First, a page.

Media and cinema studies faculty make 2018 best-of video essays list

Congratulations to Derek Long and Jenny Oyallon-Koloski, both assistant professors of media and cinema studies, for making the list of "best video essays of 2018" released by British Film Institute's Sight and Sound magazine. The roundup features videographic scholars and practitioners’ picks for the "most outstanding videographic criticism."

"Derek and I both find the videographic form compelling as an alternative way of communicating our research to a scholarly and popular audience," Oyallon-Koloski said. Both Long and Oyallon-Koloski incorporate videographic essay assignments into their teaching, in MACS 203: Contemporary Movies, MACS 284: Animated Media from Mickey to GIFS, and MACS 485: Making Video Essays.

Both professors' videos were originally published in the peer-reviewed journal [In]Transition, which includes creators’ statements that expand upon their scholarly and creative processes in creating the video essays, as well as the peer reviewer responses. 

In his creator's statement, Long describes his video "Remixing Rose Hobart" as an exploration of "how videographic approaches might help to unearth latent meanings within Joseph Cornell’s collage film."

"The precision and fascination in deconstructing it is unsurpassable," Sight and Sound magazine commented. Read Long's statement and the review of his piece:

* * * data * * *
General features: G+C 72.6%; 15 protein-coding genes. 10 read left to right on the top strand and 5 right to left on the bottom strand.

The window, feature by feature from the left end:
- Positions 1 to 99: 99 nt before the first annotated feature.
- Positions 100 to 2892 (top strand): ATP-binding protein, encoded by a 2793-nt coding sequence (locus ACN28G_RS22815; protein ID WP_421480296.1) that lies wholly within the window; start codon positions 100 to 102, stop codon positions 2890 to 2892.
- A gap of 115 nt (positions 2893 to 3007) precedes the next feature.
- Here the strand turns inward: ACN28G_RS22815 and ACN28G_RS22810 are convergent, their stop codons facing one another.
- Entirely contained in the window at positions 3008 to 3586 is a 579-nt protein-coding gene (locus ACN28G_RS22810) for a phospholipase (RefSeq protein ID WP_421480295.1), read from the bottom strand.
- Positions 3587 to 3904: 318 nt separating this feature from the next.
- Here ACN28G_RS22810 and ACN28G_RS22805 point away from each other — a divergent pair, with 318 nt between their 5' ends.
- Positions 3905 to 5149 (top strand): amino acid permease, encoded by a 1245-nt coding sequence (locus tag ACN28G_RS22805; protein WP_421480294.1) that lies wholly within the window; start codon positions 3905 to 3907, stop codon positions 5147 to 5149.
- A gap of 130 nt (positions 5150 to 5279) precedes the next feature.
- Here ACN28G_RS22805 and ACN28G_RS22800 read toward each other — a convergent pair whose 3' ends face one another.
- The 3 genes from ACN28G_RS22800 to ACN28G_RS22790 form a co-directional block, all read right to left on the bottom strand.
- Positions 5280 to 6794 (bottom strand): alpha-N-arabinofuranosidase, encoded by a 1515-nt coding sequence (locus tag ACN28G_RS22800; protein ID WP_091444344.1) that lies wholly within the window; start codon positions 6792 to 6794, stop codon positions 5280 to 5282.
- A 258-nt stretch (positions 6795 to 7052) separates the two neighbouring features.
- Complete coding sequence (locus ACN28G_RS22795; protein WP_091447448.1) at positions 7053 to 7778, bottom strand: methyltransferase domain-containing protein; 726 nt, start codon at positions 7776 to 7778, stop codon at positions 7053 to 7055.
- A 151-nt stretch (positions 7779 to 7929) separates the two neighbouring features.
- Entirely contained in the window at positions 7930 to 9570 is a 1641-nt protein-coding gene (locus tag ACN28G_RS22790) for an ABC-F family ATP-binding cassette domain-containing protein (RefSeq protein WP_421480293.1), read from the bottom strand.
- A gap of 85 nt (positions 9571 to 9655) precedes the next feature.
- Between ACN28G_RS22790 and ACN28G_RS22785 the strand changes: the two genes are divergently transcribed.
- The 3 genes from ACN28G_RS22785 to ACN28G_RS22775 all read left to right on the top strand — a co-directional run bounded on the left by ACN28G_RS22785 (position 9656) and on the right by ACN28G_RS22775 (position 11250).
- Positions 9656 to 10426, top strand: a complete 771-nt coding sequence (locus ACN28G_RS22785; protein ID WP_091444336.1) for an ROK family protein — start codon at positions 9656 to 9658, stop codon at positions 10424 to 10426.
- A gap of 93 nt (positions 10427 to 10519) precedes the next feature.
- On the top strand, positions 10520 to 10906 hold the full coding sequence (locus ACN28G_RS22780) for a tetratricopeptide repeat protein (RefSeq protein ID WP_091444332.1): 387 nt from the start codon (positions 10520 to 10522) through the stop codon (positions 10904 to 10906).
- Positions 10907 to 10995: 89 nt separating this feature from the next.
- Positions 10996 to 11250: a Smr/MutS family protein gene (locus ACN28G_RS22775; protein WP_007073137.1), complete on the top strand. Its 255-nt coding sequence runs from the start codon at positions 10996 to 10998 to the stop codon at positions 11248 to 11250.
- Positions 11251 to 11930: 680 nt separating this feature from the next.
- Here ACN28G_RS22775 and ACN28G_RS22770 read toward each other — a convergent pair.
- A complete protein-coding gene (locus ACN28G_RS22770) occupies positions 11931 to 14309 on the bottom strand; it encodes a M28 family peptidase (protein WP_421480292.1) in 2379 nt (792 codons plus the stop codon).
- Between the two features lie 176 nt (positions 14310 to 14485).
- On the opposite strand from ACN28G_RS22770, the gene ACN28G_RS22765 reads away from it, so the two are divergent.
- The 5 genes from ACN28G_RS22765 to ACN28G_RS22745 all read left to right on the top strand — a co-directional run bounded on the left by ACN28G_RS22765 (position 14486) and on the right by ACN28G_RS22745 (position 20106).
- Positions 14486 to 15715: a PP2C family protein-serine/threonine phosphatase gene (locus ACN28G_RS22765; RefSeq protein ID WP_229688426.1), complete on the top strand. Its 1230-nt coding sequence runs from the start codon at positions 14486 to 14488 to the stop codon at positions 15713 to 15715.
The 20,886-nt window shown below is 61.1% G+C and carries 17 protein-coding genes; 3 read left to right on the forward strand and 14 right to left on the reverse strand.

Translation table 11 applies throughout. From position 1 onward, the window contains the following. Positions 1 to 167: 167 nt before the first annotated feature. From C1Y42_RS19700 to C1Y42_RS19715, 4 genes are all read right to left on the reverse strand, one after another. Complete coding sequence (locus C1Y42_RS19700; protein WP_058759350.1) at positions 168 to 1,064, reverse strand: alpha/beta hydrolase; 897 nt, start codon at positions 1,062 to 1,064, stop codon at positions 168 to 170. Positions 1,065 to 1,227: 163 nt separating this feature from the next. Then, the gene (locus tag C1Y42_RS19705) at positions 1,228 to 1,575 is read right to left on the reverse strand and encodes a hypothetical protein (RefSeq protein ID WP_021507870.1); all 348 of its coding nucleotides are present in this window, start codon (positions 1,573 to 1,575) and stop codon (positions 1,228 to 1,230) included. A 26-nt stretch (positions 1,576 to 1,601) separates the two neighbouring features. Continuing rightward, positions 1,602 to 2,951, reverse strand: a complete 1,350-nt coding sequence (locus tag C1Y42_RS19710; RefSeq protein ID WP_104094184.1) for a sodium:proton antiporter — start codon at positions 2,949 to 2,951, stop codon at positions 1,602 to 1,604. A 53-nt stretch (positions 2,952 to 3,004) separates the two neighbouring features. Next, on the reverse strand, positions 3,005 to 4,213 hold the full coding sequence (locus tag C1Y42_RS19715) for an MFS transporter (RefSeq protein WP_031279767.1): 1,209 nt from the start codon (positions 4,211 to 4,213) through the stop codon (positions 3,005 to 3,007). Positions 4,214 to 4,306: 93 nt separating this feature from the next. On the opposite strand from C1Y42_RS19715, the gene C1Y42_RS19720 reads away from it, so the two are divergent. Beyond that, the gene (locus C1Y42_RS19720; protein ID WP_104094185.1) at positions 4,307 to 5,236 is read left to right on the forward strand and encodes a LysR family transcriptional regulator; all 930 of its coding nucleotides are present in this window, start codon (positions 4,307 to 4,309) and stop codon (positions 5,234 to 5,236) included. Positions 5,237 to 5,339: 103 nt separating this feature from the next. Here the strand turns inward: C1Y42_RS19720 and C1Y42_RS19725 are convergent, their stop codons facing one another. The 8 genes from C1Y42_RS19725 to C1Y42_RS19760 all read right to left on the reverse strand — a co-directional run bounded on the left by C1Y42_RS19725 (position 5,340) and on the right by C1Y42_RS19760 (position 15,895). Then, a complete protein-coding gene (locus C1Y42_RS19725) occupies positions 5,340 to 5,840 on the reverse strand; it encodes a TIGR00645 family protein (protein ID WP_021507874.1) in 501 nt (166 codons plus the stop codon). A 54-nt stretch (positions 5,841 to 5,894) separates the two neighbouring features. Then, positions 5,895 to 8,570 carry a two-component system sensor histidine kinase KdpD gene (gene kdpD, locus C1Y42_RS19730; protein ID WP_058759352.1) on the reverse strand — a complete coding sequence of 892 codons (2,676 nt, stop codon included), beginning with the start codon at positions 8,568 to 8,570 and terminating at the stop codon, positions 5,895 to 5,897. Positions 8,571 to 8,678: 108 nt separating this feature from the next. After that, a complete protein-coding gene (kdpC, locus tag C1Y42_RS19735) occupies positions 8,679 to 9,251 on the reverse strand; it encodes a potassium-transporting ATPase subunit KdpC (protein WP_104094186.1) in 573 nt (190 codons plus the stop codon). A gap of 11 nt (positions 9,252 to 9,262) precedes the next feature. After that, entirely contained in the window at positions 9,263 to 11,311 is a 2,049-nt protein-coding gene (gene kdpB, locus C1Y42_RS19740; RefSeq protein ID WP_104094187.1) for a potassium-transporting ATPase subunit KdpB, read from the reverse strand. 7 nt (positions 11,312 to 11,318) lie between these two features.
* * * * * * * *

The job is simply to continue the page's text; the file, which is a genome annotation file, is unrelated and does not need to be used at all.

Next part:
Watch Long's video:



Oyallon-Koloski's video, "America Is (Not) Cool," focuses on "choreography’s narrative centrality" in the 1961 film West Side Story. "By juxtaposing 'America' and 'Cool' in their entirety, my work emphasizes the choreographic and cinematographic parallels that strengthen the narrative ties between the two," Oyallon-Koloski wrote about her piece. "By avoiding immobility in my videographic analysis, I hope to provide the viewer with analytical and observational findings that cannot exist in written scholarship." 

"Ultimately, Oyallon-Koloski’s video essay gives the viewer a whole new way to look at the work and consider the importance of movement, rhythm, and sound in conveying key themes and nuances in the movie as a whole," wrote Cara Hagan, one of the reviewers. Read Oyallon-Koloski’s statement and the review of her piece:

Watch Oyallon-Koloski's video: